As expected, Earth receives more heat at the equator and progressively less poleward in both North and South, with the least received at the poles.
The tropics lose less heat than they absorb from the sun while the poles lose more than they receive. The gains and losses are nearly equal around 40 degrees North and South latitude. It is apparent that heat is transferred relentlessly from the equator poleward, but the rate is not steady
It is difficult to measure the details of Earth's heat budget. Summer hurricanes and tropical storms transfer tremendous amounts of heat from the tropics to mid-latitudes, while winter cyclonic storms transfer heat from mid-latitudes to higher Arctic latitudes. These storms vary in strength from year to year, and the intensity increases as the amount of available energy increases.
Over the short term, which by Earth standards may be decades, centuries, or even millennia, excess heat can accumulate in the tropics, or be moved in excess poleward.
Virtually unknown until the 1970s, such seemingly local effects as El Nino are now known to be part of larger interacting global couplings between atmosphere and ocean and between different parts of the globe.
El Nino is intimately linked with the Asian monsoon and with flooding and droughts in Australia, North America, Africa and Europe.
Temperatures in Saharan Africa and in the tropical Atlantic influence hurricane formation and intensity while desert temperatures in Mexico influence formation of Pacific hurricanes.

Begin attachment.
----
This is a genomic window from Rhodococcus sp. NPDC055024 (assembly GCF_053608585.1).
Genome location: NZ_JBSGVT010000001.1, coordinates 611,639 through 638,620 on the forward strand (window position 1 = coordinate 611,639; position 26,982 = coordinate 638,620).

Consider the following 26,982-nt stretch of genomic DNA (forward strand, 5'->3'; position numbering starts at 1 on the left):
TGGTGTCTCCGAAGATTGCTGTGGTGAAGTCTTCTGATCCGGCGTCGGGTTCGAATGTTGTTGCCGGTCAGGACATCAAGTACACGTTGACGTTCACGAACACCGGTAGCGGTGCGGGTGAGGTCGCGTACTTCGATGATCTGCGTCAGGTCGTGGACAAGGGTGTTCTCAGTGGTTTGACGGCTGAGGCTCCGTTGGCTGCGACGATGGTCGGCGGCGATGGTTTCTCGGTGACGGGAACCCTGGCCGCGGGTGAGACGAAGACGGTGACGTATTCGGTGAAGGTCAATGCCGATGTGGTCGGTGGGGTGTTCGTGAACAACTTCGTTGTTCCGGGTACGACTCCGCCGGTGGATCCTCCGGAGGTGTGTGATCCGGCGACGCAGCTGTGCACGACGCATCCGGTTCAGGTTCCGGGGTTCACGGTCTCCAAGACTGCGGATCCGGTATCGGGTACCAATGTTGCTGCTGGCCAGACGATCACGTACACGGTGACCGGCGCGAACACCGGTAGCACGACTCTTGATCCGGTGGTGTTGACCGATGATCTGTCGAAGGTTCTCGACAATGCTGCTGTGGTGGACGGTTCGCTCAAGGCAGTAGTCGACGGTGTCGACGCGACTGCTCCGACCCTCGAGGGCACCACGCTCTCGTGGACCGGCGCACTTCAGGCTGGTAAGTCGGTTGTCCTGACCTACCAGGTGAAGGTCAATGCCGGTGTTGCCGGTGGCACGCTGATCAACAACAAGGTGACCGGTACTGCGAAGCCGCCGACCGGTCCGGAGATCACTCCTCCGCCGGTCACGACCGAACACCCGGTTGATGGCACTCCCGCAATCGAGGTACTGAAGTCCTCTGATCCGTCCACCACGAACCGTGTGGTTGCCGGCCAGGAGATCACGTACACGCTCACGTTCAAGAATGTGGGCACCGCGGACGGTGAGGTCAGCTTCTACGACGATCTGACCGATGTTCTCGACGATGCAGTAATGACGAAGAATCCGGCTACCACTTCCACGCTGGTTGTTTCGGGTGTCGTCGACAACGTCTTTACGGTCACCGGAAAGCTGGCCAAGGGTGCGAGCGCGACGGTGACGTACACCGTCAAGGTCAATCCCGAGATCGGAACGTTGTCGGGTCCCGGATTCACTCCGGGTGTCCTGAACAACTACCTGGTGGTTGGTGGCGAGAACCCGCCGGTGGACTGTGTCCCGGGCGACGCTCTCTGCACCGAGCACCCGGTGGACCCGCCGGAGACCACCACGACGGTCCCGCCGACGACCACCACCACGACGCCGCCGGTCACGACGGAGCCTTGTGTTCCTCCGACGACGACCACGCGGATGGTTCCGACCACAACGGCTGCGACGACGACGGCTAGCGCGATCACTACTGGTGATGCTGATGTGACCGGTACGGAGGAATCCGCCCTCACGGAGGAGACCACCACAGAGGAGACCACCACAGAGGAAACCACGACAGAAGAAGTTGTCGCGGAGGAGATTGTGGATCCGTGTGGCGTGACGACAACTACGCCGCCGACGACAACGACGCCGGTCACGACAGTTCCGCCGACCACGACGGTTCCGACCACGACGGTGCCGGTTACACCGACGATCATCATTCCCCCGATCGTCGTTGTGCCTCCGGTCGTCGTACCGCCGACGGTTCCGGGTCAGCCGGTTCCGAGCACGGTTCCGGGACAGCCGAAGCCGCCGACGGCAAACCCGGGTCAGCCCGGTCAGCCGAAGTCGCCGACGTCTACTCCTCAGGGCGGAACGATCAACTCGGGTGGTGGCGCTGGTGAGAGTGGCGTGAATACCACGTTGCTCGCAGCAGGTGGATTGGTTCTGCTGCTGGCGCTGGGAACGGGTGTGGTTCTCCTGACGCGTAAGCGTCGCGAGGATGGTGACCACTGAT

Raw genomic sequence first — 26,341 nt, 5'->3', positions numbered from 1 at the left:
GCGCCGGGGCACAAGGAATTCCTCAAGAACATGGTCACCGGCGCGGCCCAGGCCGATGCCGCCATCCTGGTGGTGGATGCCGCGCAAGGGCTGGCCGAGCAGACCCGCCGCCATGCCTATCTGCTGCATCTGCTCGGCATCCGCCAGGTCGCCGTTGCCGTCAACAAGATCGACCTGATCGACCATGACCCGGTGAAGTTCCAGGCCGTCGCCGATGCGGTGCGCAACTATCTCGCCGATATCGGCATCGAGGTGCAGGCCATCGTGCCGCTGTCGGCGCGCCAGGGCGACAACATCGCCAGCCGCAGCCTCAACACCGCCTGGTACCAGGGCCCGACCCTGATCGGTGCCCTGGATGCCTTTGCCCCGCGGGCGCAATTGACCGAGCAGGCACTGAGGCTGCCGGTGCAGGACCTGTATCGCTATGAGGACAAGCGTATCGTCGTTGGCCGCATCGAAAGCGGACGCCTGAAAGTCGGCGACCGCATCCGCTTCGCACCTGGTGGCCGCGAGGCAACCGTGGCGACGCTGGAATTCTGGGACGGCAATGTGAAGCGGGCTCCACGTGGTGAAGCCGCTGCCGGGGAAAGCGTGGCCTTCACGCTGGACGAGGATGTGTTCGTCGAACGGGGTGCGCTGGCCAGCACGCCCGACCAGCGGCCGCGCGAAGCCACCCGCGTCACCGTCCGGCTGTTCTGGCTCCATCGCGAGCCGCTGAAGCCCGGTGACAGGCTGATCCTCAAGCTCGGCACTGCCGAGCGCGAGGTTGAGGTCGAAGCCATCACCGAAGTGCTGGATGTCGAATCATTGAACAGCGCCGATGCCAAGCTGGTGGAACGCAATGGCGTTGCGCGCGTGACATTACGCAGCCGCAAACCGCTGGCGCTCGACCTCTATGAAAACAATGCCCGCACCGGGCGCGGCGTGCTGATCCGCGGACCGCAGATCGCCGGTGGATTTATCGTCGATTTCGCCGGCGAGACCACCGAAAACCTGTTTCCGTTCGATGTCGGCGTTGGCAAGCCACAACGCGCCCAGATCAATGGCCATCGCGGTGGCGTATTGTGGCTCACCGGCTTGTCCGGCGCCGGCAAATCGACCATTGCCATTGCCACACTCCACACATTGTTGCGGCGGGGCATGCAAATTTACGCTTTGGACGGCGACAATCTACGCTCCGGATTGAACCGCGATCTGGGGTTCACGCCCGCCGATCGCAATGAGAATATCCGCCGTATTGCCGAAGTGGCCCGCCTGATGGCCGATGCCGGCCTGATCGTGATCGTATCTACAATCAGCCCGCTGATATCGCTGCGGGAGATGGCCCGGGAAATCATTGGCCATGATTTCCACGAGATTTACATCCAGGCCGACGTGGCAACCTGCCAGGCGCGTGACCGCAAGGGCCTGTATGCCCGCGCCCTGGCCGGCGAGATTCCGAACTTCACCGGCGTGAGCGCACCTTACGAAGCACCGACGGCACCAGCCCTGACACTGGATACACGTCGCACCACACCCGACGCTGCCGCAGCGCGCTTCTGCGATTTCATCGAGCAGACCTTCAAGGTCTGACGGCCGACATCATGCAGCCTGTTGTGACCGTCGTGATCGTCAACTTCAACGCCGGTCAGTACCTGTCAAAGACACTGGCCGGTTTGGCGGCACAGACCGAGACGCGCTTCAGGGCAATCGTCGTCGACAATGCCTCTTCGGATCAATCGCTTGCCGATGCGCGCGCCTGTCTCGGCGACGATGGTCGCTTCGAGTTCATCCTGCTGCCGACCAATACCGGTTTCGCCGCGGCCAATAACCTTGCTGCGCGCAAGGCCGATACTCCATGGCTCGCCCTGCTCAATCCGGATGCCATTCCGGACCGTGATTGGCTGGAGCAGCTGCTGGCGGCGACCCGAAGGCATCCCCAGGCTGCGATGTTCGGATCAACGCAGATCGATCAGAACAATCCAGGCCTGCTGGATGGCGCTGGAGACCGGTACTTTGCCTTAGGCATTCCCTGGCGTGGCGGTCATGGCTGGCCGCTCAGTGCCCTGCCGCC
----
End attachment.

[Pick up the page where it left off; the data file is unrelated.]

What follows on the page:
The speed and intensity of ocean currents such as the Gulf Stream affect temperatures of Arctic and Antarctic waters. To the south of Greenland air and water temperature and ocean salinity affect the "great conveyor belt" of deep ocean circulation, which may be the single most significant source of heat transfer on the planet.
The greatest control on polar ocean salinity is melting of polar and continental ice, such as the great ice sheets that cover Greenland and Antarctica.
The global climate systems make adjustments in various ways, most of which are little understood, many of which are under intensive study as we try to measure the amount of global warming and forecast both long and short term effects and the extent of our influence on it.
Over 3 billion years of its existence Earth has developed many checks and balances on extremes.